“I definitely think there are specific services that could help caregivers, if we can identify those people who are highest risk and provide a basic level of support such as an around-the-clock geriatric care call line that could help caregivers feel less isolated and talk to a nurse about whether, for example, to go to the emergency department,” Ankuda says. “This is a high-cost, vulnerable population.”

Formal respite care, peer support groups and other options could also help stave off fatigue and sadness – and the hospital staff who notice “pop drop” practices could help steer caregivers to such options. So could the primary care clinicians who take care of both the disabled spouse and the caregiver.

Because the new study takes into account the level of Medicare spending for the disabled spouse in the six months before their caregiver was interviewed, it may actually underestimate the impact of caregiver fatigue, she notes.

Indeed, before the authors corrected for the full range of factors, they documented that Medicare costs were lower for patients whose spouse-caregivers who reported being happy or rested. They also saw higher costs among patients whose caregivers had higher depression scores on a standard mood questionnaire.

One factor that wasn’t associated with higher costs in the new study was the caregiver’s score on a standard measure of sleep habits. Sleep disruption is harder to quantify in older people, Ankuda notes. But the measurement of fatigue, which can result from both the strain of caregiving and poor sleep, was clearly associated with both higher rates of emergency department visits and higher overall costs.

Geriatric Depression: Symptoms, Risk Factors and Treatments

By: Brian Neese

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Around 7 million of the nation’s 39 million adults ages 65 years and older are affected by depression, according to the Centers for Disease Control and Prevention (CDC). Although a majority of older adults are not depressed, they have an increased risk of developing depression, which is a persistent sad, anxious or empty feeling, or a feeling of hopelessness and pessimism.

Unfortunately, depression in older adults is often not recognized or treated. Symptoms may be mistaken for natural reactions to illness or life changes that occur during aging. Geriatric depression is associated with an increased risk of suicide, decreased physical, cognitive and social functioning, and greater self-neglect, reports the Annual Review of Clinical Psychology.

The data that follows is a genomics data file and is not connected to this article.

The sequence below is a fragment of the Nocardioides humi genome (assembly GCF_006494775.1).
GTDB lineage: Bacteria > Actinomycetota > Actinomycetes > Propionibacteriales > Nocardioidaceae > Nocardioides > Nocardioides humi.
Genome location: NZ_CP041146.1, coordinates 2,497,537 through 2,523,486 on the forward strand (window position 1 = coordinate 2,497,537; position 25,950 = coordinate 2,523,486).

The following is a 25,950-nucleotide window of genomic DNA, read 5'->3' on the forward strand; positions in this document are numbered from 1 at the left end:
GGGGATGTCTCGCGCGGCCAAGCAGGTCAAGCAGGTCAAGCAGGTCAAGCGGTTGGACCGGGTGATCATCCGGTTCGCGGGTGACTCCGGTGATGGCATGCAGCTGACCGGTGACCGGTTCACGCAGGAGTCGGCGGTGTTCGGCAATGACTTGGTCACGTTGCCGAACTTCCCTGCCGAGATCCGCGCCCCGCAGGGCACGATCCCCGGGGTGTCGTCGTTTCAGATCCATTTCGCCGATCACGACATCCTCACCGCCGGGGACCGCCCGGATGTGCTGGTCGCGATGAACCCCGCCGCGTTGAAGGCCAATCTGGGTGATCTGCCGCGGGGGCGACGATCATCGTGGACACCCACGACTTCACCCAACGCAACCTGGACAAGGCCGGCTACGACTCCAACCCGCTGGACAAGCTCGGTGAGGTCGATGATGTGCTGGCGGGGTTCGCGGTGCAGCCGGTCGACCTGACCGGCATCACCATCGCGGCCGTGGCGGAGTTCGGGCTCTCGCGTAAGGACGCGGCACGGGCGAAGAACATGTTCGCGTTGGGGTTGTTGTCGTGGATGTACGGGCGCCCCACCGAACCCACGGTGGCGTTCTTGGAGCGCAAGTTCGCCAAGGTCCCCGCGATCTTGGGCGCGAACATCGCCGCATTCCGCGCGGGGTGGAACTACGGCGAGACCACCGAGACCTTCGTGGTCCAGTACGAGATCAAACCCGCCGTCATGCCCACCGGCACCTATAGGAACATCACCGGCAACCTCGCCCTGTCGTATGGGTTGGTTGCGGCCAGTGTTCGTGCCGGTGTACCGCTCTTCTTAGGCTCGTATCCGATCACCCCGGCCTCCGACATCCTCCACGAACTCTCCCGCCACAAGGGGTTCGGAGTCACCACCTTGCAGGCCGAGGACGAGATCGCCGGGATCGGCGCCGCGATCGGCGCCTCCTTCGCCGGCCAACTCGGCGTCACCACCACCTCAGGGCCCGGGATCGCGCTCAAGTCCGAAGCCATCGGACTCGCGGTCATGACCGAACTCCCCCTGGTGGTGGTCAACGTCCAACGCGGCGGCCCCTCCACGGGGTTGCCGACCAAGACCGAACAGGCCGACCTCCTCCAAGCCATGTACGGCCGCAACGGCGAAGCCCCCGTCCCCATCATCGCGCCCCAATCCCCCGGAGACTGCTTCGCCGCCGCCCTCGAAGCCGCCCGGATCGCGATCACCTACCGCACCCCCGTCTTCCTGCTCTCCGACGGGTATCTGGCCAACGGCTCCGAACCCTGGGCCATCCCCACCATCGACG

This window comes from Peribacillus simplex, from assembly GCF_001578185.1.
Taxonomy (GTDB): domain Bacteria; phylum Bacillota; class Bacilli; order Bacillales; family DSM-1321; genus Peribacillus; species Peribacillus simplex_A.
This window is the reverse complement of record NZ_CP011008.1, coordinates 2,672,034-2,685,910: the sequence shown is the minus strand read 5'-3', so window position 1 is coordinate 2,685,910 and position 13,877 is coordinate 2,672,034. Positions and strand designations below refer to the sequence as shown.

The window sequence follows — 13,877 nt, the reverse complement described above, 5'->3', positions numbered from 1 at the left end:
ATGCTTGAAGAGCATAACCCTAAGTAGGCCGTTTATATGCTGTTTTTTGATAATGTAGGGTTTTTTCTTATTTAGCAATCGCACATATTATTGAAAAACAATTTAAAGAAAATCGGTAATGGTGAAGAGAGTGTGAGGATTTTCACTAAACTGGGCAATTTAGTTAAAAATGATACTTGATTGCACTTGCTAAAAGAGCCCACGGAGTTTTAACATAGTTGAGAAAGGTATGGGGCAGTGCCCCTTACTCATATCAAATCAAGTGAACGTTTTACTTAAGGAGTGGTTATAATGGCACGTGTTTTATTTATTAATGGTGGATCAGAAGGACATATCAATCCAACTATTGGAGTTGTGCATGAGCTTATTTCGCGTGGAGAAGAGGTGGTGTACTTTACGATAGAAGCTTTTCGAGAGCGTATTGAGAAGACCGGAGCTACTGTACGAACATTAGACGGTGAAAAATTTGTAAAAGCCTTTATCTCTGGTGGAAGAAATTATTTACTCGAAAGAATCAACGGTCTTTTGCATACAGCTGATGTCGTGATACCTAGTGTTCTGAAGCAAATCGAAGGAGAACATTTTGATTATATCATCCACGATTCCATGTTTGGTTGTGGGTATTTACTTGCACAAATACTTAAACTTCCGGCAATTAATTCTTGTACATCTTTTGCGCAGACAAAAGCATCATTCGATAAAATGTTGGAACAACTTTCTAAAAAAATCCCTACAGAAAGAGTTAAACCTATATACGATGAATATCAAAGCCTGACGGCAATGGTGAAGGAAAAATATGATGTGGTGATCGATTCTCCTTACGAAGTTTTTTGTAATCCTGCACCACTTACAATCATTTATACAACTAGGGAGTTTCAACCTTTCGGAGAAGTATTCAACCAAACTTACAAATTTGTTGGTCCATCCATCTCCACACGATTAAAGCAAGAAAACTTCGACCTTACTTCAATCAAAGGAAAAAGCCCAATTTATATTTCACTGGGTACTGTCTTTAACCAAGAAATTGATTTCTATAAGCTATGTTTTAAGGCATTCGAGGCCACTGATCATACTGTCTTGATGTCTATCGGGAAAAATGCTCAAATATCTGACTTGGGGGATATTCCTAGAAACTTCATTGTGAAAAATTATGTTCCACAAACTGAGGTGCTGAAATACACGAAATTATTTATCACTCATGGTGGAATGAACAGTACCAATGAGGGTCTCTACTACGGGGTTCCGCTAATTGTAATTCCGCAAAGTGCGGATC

Due to its consequences, geriatric depression is regarded as a major public health problem. On a more positive note, the CDC says that it is “fairly easy to detect” and “highly treatable.”

Symptoms

Depression can cause feelings of sadness or anxiety that last for weeks at a time. Additionally, a wide range of other symptoms may be present.

  • Feelings of hopelessness, pessimism, guilt, worthlessness and helplessness
  • Irritability and restlessness
  • Loss of interest in activities once pleasurable
  • Fatigue and decreased energy
  • Difficulty concentrating, remembering details and making decisions
  • Sleeping difficulties or irregular sleeping patterns
  • Overeating or appetite loss
  • Thoughts of suicide
  • Persistent aches or pains that do not get better, despite treatment

Depressed individuals over the age of 65 are less likely than younger individuals to exhibit dysphoria, which is a state of unease or general dissatisfaction with life, a study in the Journal of Gerontology found. Older individuals with depression are more likely than younger individuals to experience sleep disturbance, fatigue, psychomotor retardation, loss of interest in living and hopelessness, according to Psychological Medicine.

Additionally, older depressed individuals commonly complain of poor memory and concentration. The Archives of General Psychiatry found that patients with late-life depression had slower cognitive processing speed and performed poorer in all cognitive domains.

Risk Factors

“Non-genetic biological risk factors for depression are particularly important in old age,” says the Annual Review of Clinical Psychology. Several factors have been associated with late-age depression.

  • Endocrine dysregulation, bone loss and certain medications (beta blockers, central nervous system medications, hormones, anti-Parkinson agents, certain cancer medications and others) may cause late-life depression.